The Airside farm in Kai Tak recruits farming ambassadors through the Employee Retraining Board and opens its extensive second-floor garden for visits at any time. Schools and NGOs hold public classes there; to register, members of the public can sign up by joining the NF Touch loyalty app, with tours held every Sunday.


Metroplaza shopping mall, at 10,000 square feet, is Hong Kong’s largest urban farm and hosts programmes including guided tours to its urban farms, microgreens plantation experiences and green workshops.

Love Play Farm

Meanwhile, guests of Langham Place in Mongkok can visit the Love Play Farm, a small public herb garden on the fourth floor, just before they taste the flavours at dinner.

Unlike commercial buildings focused on tenant engagement, several Hong Kong schools, including The Harbour School, ISF Academy, and Island School, are harnessing the power of rooftop gardens to enrich their curriculum.

It’s not just about the plants; ultimately, it’s about the people.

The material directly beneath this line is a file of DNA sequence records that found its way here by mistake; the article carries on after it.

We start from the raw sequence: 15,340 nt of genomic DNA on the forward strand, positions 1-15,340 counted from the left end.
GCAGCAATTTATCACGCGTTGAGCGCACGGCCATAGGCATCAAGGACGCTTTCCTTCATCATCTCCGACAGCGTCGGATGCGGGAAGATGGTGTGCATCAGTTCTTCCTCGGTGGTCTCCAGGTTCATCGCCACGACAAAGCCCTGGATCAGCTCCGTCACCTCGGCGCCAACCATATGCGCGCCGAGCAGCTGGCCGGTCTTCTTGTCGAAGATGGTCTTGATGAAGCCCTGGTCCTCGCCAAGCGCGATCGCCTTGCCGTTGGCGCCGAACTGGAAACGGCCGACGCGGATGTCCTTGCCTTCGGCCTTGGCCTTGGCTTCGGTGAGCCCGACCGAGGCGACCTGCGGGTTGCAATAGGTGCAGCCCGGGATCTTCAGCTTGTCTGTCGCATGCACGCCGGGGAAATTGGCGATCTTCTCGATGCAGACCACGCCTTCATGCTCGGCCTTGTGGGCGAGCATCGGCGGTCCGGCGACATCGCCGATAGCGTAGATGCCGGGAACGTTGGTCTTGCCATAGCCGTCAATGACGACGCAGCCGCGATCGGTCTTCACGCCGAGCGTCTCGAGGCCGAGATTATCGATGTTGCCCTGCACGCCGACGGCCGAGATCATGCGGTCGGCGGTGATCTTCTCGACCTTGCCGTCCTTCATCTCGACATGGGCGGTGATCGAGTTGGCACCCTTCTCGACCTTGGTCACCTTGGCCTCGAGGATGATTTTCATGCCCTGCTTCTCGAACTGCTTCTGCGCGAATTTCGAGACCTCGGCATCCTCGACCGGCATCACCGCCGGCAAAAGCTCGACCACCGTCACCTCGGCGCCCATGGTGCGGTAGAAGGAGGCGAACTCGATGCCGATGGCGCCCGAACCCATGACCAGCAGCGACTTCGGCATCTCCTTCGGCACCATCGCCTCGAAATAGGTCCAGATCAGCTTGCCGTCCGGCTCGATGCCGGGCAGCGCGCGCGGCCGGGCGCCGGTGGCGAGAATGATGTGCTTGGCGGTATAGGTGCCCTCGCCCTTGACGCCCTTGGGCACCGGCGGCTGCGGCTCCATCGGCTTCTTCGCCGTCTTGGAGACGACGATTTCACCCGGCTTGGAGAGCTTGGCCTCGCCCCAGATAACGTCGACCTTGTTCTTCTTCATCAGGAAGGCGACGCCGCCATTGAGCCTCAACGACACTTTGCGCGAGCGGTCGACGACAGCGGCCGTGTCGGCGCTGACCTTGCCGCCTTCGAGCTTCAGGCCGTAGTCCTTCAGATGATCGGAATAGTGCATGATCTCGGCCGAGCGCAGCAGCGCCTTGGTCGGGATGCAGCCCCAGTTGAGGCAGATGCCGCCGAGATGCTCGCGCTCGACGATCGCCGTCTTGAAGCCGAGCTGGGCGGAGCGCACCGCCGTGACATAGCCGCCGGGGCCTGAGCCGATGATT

Alfred Tse, Mindfield

Outdoor Wildlife Learning Hong Kong

Urban farms can also be a place to experiment. Airside partnered with Outdoor Wildlife Learning Hong Kong to establish a tiny insect hotel at its farm and take a monthly survey of insects. The garden is also used to showcase companion planting, where two species that are beneficial to each other are planted together. For example, the scent of the herbs may distract insects and reduce the use of pesticides.

Alfred Tse advises would-be farmers to treat rooftop farms both as a demonstration and a message to the community. “Why do we need a farm in the heart of the city instead of more offices and restaurants? It’s about how we live in harmony with the community. It’s not just about the plants; ultimately, it’s about the people.”

Text Genevieve Hilton / Photos by Jan Lee or as credited